Thomas SHRIMPTON (1806–1885)
His second wife Mrs Harriet Ann SHRIMPTON, née Chapman (1837–1900)
St Paul’s section: Row 7, Grave A14½
OF BROAD ST. IN THIS CITY.
BORN APRIL 30, 1806,
FELL ASLEEP IN JESUS
JUNE 17, 1885.
[There is no inscription to his
second wife Harriet Ann, but
she is almost certainly buried here]
Thomas Shrimpton was born in Oxford on 30 April 1806 and baptised at St Thomas’s Church on 12 June. He was the eldest son of John Shrimpton and Rebecca Hicks. For more about his early life, see the grave of his mother, Rebecca Shrimpton
On 8 April 1833 at St Ebbe’s Church, Oxford, Thomas Shrimpton of that parish married his first wife Hannah Wall, who was born in Eynsham but was then living in St Michael’s parish, Oxford. They had the following children:
- Samuel Ebenezer Shrimpton (born in Oxford in c.1836); died in Oxford aged six and buried in Eynsham churchyard on 21 November 1842
- Hannah Wall Shrimpton (born in Oxford in 1837/8, reg. first quarter of 1838); died in Oxford in 1838 and buried in Eynsham churchyard on 13 April
- Hannah Maria Shrimpton (born in Oxford in 1839, reg. fourth quarter)
- Alfred Thomas Shrimpton (born in Oxford in 1840/1, reg. first quarter of 1841)
- Mary Jane Shrimpton (born in Oxford in c.1842)
- Elizabeth Shrimpton (born in Oxford in 1845 and privately baptised by St Aldate’s Church on 28 December)
- John Edward Wall Shrimpton (born in Oxford in 1848 and privately baptised by St Aldate’s Church on 8 February 1849); died near the beginning of 1850 and buried at Eynsham churchyard on 7 January
In Robson’s Commercial Directory for 1839, Thomas Shrimpton is listed as a bookbinder and his wife Harriet as a milliner & dressmaker at 13 St Aldate’s Street.
At the time of the 1841 census Thomas and Hannah were living at St Aldate’s Street with their children Samuel (4), Hannah (1), and Alfred (four months), plus a dressmaker’s assistant and a servant. Their eldest son Samuel died near the end of the following year.
The family was still living in St Aldate’s parish at the beginning of 1849.
By 1851 Thomas Shrimpton had opened a book and print shop with his brother George Shrimpton at 23 & 24 Broad Street (right, but not then including No. 25 on the corner of Turl Street). Later Thomas Shrimpton & Son, the firm was to remain here for the next fifty years.
The 1851 census shows Thomas (44), now described as a bookseller & binder, living over 24 Broad Street with his wife Hannah (44), who was still working as a dressmaker, and their children Hannah (11), Alfred (10), and Elizabeth (5), plus a house servant. check Broad Street. An elderly blind lady then lived over No. 23 to the west.
By 1861 Thomas was a book & printseller and a publisher, and he and Hannah were occupying the premises over both 23 and 24 Broad Street with their children Hannah Maria (21), Alfred (19), who was an assistant bookseller, Elizabeth (17), and Mary Jane (10), plus a house servant.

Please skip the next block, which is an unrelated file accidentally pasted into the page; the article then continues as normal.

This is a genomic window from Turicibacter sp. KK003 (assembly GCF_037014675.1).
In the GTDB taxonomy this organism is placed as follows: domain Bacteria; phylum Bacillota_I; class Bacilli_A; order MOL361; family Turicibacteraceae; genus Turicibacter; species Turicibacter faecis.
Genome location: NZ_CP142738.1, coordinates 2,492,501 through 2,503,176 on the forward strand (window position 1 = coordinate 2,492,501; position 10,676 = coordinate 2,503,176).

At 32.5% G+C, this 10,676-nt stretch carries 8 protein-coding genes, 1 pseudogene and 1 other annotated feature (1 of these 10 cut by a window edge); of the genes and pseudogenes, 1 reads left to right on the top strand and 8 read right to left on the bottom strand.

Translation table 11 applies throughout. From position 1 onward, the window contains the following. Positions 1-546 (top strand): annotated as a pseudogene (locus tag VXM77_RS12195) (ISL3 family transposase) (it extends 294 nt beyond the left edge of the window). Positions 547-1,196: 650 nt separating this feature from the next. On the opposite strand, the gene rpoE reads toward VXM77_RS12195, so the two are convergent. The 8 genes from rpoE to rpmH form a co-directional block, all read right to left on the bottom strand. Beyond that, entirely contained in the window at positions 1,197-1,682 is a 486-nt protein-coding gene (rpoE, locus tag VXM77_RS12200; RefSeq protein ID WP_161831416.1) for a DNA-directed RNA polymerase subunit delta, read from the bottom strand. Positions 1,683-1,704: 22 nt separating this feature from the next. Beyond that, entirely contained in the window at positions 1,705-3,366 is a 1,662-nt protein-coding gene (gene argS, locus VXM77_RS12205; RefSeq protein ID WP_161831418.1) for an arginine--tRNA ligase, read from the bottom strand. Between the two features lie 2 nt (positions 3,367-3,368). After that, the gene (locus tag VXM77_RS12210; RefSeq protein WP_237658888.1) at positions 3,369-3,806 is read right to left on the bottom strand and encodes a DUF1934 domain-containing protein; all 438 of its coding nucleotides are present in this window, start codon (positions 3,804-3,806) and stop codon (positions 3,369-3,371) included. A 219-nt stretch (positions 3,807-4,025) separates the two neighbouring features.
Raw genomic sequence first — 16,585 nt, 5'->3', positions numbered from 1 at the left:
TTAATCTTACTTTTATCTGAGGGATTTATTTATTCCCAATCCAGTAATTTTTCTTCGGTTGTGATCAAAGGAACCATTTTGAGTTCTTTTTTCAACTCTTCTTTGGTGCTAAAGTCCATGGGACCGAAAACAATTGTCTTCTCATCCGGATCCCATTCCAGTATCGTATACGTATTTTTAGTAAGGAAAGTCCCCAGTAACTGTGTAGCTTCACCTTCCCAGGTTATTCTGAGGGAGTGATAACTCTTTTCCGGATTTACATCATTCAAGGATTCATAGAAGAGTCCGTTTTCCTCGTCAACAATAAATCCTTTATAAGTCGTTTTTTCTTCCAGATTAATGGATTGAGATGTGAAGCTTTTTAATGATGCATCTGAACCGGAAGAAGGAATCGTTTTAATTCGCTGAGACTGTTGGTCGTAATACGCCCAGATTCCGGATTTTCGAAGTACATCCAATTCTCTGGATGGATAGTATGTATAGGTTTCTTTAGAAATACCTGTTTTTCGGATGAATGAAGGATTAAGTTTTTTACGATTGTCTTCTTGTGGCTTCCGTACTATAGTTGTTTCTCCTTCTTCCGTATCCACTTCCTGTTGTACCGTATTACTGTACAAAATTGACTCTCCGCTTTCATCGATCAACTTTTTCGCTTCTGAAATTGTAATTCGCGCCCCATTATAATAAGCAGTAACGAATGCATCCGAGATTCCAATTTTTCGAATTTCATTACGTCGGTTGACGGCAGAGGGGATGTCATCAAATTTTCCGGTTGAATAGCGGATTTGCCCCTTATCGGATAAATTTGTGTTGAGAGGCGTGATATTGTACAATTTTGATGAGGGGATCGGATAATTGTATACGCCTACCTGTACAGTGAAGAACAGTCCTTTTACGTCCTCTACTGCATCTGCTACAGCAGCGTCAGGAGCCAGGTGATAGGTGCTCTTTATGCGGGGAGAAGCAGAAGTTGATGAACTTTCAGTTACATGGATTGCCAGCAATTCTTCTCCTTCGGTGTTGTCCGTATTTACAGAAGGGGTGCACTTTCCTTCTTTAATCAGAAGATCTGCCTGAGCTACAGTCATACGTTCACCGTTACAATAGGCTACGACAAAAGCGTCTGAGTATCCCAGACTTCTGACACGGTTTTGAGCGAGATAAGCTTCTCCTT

Two of their daughters were married in the 1860s:
- On 30 August 1866 at Oxford, their eldest daughter Hannah Maria Shrimpton married William Hine. She died the year after her marriage, and was buried with her grandmother Rebecca Shrimpton: see separate grave
- In 1869 at Oxford, their second daughter Elizabeth Shrimpton married George Handley, who was born in Alverstoke.
In 1871 Thomas and Hannah Shrimpton were still living over their Broad Street shop with two of their children, Alfred Thomas (30) and Mary Jane (28).
Thomas’s first wife Hannah died at Broad Street at the age of 74 in June 1877 and was buried with her mother-in-law and her daughter Mrs Hannah Maria Hine in St Sepulchre’s Cemetery: again, see separate grave.
Harriet Ann Chapman
Thomas’s second wife Harriet Ann Chapman was born in Oxford near the end of 1837, the eldest daughter of the baker James Chapman and his wife Hannah or Anna. (They are likely to be the James Chapman of St Clements parish who married Hannah Richard of Coldharbour, which was in Berkshire, but not far away down the Abingdon Road, at St Clement’s Church on 14 September 1835.) . She was probably born in Holywell parish, but baptised elsewhere. Her father was a baker and a tripe dresser, and also seems to have served as a parish constable.
All of Harriet’s younger siblings were baptised at Holywell (St Cross) Church: Eliza (1838), James Bartholomew (1839), John Christopher (1841), Hannah or Anna (1843), Martha (1845), twins Isaac and Rebecca (1848, buried the following year), and Thomas Richard (1850).
At the time of the 1851 census that Harriet was aged about 13 and living at 87 Holywell Street with her father James Chapman (45), who was described as a tripe dresser rather than a baker, her mother Hannah (40), and her surviving siblings Eliza (14), James (11), John (10), Hannah (8), Martha (5), and Thomas (1).